Platograph App for iOS

Platographs are a style of photo that appear to have constantly moving parts. Inspired by cinemagraphs, which are created by taking a video and masking certain parts to remain static, Platagraphs use software to create the illusion of motion from a static photograph. I first heard about Platographs a few years back, but the subscription based service was over $300 a year without any trial versions. Recently, Platograph released an ios app for a much more reasonable price, so I thought I’d finally try it out.

The app is similar to many other photography apps, where you pick a photo and draw a mask on it, then you drop tiny arrows to indicate which direction you’d like parts of the photo to move. The masked area will remain static, while the rest of the image appears to move. Drawing these masks was the most frustrating part of the process. The mask shows up as a grey, which is often hard to see on images of skies or fog. It’s also really hard to really get in tight with your mask because the image doesn’t zoom in enough. I was hoping this app would allow you draw near an object, then the software would autodetect edges to speed up the process, hopefully this will come later. There is also no way to soften the edges of your mask, so there are often very clear areas where the static image hits the moving sets. For skies, trees, or fog, it sure would be fun to have those animations blend into the static parts of an image.

After you preview your image, there are several options for exporting your video to Twitter, Instagram, or whatever. Unfortunately, there are no gif export options. So I exported each of these as the “platograph” setting, which is the shortest video export, then emailed them to my laptop. I saved them to my desktop, converted them in Gif Brewery 3, then compressed them in Compressor.io. That’s a ton of work, but a 1.5mg video quickly becomes a 8mg gif, which can often get trimmed back down to 2mgs with a good compressor. I sure wish that whole process was a little more streamlined.

After seeing a bunch of Platographs online this past year, I already had a pretty good idea for what kind of photos would work best with the effect. Waves, fog, skylines, and clouds are all good candidates, but you still want to avoid images that might be hard to mask out. There were quite a few photos I expected to love, that never really looked right with the effect. There are a few photos, however, that really came alive with Platograph. As far as my own style goes, I really enjoyed using the app in subtle ways, like on a small wisp of clouds through the eye of an ice cave. The effect isn’t always organic, so the more subtle the better.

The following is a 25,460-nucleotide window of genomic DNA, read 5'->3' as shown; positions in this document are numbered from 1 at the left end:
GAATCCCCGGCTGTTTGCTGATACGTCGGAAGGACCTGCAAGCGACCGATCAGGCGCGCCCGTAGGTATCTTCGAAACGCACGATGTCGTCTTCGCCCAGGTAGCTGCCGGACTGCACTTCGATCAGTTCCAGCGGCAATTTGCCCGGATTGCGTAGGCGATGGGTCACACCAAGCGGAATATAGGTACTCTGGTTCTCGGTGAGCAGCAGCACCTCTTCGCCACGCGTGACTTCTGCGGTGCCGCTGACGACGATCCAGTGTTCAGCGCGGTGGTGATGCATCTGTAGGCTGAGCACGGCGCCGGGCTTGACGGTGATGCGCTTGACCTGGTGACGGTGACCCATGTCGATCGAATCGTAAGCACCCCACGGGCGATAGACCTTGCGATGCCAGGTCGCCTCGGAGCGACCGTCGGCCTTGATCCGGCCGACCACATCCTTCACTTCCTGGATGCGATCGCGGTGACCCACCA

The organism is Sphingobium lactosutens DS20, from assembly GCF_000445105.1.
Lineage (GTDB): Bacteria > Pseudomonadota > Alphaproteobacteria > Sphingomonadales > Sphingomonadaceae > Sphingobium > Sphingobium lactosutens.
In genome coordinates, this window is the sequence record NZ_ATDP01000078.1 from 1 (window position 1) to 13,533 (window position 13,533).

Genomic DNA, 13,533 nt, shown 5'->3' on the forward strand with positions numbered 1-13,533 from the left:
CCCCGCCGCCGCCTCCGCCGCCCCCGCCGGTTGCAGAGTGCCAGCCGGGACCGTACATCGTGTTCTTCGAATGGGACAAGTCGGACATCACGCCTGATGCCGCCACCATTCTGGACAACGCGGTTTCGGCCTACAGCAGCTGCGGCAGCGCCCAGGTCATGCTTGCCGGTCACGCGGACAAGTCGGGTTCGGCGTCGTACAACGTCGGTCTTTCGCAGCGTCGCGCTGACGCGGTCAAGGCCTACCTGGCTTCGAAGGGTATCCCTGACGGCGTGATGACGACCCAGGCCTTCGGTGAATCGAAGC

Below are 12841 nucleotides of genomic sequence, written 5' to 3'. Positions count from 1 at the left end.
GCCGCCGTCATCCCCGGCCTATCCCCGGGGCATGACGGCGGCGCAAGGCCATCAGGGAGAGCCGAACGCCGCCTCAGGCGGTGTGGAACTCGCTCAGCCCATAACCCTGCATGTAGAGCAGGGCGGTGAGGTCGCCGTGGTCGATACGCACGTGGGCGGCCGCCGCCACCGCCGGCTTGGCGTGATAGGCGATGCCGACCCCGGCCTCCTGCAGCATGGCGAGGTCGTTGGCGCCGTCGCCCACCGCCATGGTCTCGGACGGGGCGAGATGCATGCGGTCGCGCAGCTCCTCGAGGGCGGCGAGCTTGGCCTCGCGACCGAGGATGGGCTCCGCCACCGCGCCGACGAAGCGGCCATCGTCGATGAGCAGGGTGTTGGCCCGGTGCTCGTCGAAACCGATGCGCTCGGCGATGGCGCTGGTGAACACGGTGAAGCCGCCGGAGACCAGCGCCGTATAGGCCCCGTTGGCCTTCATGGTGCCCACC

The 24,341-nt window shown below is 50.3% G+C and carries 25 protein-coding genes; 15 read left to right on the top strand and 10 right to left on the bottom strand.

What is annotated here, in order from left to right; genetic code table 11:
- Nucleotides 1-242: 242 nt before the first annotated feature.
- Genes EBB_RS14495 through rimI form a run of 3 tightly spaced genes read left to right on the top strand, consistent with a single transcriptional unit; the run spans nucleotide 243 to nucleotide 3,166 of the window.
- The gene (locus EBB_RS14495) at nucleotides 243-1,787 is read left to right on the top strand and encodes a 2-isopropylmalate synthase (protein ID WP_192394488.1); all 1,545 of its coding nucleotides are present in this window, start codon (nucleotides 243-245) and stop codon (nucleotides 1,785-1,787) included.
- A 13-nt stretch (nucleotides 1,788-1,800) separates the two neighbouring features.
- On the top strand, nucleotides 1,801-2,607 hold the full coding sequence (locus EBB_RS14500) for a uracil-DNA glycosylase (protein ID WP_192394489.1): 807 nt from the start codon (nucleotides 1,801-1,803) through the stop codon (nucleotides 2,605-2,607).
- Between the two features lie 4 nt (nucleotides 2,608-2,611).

Enough talking, here’s a bunch of beautiful gifs, all shot on an iPhone then processed with the Platograph app. Which ones are your favorites?






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Pokemon Go run through neural networks

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A couple of weeks back, I shared some Poketography from the streets of NYC. These were all shots taken through Pokemon Go then cleaned up with some simple editing. This week I thought it’d be fun to take that same concept and see how it looks when run through Prisma, a new neural network image app that uses AI to recreate your images in the styles of famous paintings. Here are some of my favorite results.
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Yo-Yoing in Augmented Reality

My friend Allan Lavell let me play with a new build of his Hyperspektiv app. Allan has made many cool visual apps like Glitch Wizard, but the newest build of his Hyperspektiv app allows you experience a real-time effect while keeping your iPhone in a simple plast headset. So of course yo-yoing in augmented reality was the first thing I tried.

Yo-yoing through an AR headset was crazy hard, but really fun. I wonder what it would be like to organize a booth at the World Yo-Yo Contest where players could experience something like this. It’s an outerbody experience.
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Is this the death of Seene?

Whenever I’m giving a workshop on fun mobile photography apps, Seene is always at the top of my list, but today I learned that Seene has quietly been acquired by Snapchat. The deal actually makes a lot of since for both parties… Snapchat’s bizarre filters could get even weirder with Seene’s 3D mapping technology and Seene never really managed to get a critical mass of users to keep itself sustainable.

These news articles keep referring to Seene as a “selfie app”, but it’s face scanning mode is a relatively new addition to the app. It’s cool, but not all that useful. Plus it never really worked with my glasses on… The real great use for Seene was for having a unusual way to capture landscapes, architecture, or even food. Adding a slight element of depth to an otherwise static photo really made the image pop.

Aside from the 3D tech, the app was also built around a community aspect. Sort of like an Instagram for 3D images. Within the app, images could be viewed by moving your phone around to get a feel for the depth of the image. Though the community never really took off, it was a very close knit and supportive group of users at it’s core. Though my images went up in my Seene timeline, most of the time I would just export them as a 15 second looping video that I’d share on IG, Twitter or wherever.

For me, Seene was a great tool for creating unique images and I have a feeling that Snapchat is not going to maintain it for long. My hunch is they’ll shutter the app within the next three months and just use their face scanning tech within the existing Snapchat app. So my suggestion is to download Seene right now (for iOS or Android) and give it a try. Hopefully if the app does get shuttered, the 3D image capturing tech will continue to work.